David Zampatti finds Children of the Sea a moving but chilling reminder of the human cost of Australia’s shameful handling of sea-borne refugees.
- Reading time • 5 minutesPerth Festival
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Children of the Sea, Perth Festival, Encounter / Performing Lines WA ·
Subiaco Arts Centre, 17 February, 2021 ·
On rare occasions, the intentions of a piece of theatre, its conception and the way it has been brought to the stage have a kind of nobility that demands you apply a whole different set of criteria to the performance you witness than you would otherwise.
Children of the Sea, the tragic and stirring story of a boatload of refugees making their way from Indonesia to Australia – many of them mere children – is one of those rare plays.
It takes place mainly on the Tuk Tuk, a barely seaworthy fishing boat crammed full of the hopeful and the desperate. The lone crew member abandons them when the boat’s engine breaks down, leaving the human cargo to fend for themselves in the Timor Sea.
The only advice he gives them as he flees is to jump into the water when the Australian Navy intercepts the boat, thus forcing the sailors to rescue them. It’s a chilling reminder of the dark days of inhuman neglect and the sheer bastardry of the Australian governments of the time (this year, it’s worth noting, is the 20th anniversary of the Tampa affair and the notorious “children overboard” scandal).
The four children of the story, Rami (Harry Hamzat) from the Congo, Noor (Maniya Amin Dehghan) from Iran, Hawa (the livewire Happyness Yasini) from Burundi, and the central character, Mir (Satchen Lucido), from Balochistan in Pakistan, not only have to defend themselves but also lead the rest of the helpless travellers.
We sometimes return to Balochistan and Mir’s family – his gentle, courageous mother Ammi (Manjula Radha Krishnan) and brave brother Gibran (Abimanjou Mathivannan) – as the horrendous events that forced him to make the perilous journey to Australia unfold.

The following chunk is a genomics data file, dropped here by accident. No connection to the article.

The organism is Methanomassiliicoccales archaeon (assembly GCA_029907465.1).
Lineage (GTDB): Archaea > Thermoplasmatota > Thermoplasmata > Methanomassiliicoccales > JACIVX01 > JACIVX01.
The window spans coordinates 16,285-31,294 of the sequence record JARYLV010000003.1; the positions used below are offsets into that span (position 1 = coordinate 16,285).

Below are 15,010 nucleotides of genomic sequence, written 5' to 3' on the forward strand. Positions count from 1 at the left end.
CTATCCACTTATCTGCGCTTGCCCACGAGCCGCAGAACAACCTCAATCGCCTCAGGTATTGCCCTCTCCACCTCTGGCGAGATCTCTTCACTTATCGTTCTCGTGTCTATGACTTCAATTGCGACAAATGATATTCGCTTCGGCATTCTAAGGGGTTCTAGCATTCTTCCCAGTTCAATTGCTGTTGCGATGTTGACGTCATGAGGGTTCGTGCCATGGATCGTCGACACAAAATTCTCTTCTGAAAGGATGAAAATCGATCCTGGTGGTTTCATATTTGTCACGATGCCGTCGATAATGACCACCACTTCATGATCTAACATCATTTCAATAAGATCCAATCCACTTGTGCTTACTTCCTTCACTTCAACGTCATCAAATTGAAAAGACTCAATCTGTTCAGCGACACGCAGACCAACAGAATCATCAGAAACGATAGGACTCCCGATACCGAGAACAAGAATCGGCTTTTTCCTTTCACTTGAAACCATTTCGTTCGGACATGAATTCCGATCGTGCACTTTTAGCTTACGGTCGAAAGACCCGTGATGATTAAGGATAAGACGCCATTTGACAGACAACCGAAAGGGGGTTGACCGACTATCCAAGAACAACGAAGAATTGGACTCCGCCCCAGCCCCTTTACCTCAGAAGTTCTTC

Some details are particularly chilling: even on these floating hell-holes there are first and second-class passengers – the “VIPs” paying as much as three times more than the others and demanding priority and privileges even when lives are at stake.
There’s a recurring image of the cheap luggage containing people’s only possessions guarded on deck or jettisoned overboard, a reminder of the sudden and uncertain departures for millions around the globe.
Children of the Sea is the culmination of two years’ research and theatre-making by the Indian-Australian playwright, director and performer, Jay Emmanuel. It’s performed by an ethnically diverse cast, many still in their early teens, some child-refugees or the children of refugees, most without formal acting training or experience.
Emmanuel has supported them with an excellent, highly-credentialled creative team including the designer Brian Woltjen, acting coach Phil Thomson and vocal coach Julia Moody. And he has recruited the legendary singer-songwriter Kavisha Mazzella and percussionist Pavan Kumar Hari to lead the music and singing that run through the spine of the performance.
It’s a daunting challenge to bring such a mix of ages, talents and experience together, and while there are some excellent performances, there are times when they are hesitant and stilted – but what might otherwise seem shortcomings become some of the play’s great strengths.
The actors’ sincerity and the genuine commitment of the whole creative team shine through the entire enterprise, amplifying the play’s emotion and insight.
We watched events like the voyage of the Tuk Tuk, we saw the little heads bobbing in fierce, fatal waters, we heard the grim statistics and the pontification of politicians and pundits.
But we didn’t really know. We didn’t sail a mile in their boats.
So if Children of the Sea helps us to know more, and hold those who took those journeys in our minds and hearts, then that’s something Jay Emmanuel and everyone in this production can be proud of.
Pictured top: On board the dodgy fishing boat in ‘Children of the Sea’ are Maniya Amin Dehghan, Harry Hamzat, Satchen Lucido, Happyness Yasini, Jordan Azor, and Manjula Radha Krishnan. Photo: Dan Grant
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